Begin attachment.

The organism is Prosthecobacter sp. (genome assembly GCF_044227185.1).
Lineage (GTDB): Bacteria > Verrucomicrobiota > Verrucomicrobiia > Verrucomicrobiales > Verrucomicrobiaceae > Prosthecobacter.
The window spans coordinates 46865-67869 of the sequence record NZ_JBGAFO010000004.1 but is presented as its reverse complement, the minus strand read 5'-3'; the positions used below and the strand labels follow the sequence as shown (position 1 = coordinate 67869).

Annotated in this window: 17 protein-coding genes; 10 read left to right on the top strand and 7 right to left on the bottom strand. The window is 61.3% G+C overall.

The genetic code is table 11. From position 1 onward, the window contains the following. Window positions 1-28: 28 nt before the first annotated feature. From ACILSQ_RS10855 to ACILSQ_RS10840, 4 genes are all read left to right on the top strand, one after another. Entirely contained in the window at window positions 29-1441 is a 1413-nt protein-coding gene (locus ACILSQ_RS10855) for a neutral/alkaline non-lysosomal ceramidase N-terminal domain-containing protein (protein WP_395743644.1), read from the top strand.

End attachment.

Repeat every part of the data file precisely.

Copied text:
The organism is Prosthecobacter sp. (genome assembly GCF_044227185.1).
Lineage (GTDB): Bacteria > Verrucomicrobiota > Verrucomicrobiia > Verrucomicrobiales > Verrucomicrobiaceae > Prosthecobacter.
The window spans coordinates 46865-67869 of the sequence record NZ_JBGAFO010000004.1 but is presented as its reverse complement, the minus strand read 5'-3'; the positions used below and the strand labels follow the sequence as shown (position 1 = coordinate 67869).

Annotated in this window: 17 protein-coding genes; 10 read left to right on the top strand and 7 right to left on the bottom strand. The window is 61.3% G+C overall.

The genetic code is table 11. From position 1 onward, the window contains the following. Window positions 1-28: 28 nt before the first annotated feature. From ACILSQ_RS10855 to ACILSQ_RS10840, 4 genes are all read left to right on the top strand, one after another. Entirely contained in the window at window positions 29-1441 is a 1413-nt protein-coding gene (locus ACILSQ_RS10855) for a neutral/alkaline non-lysosomal ceramidase N-terminal domain-containing protein (protein WP_395743644.1), read from the top strand.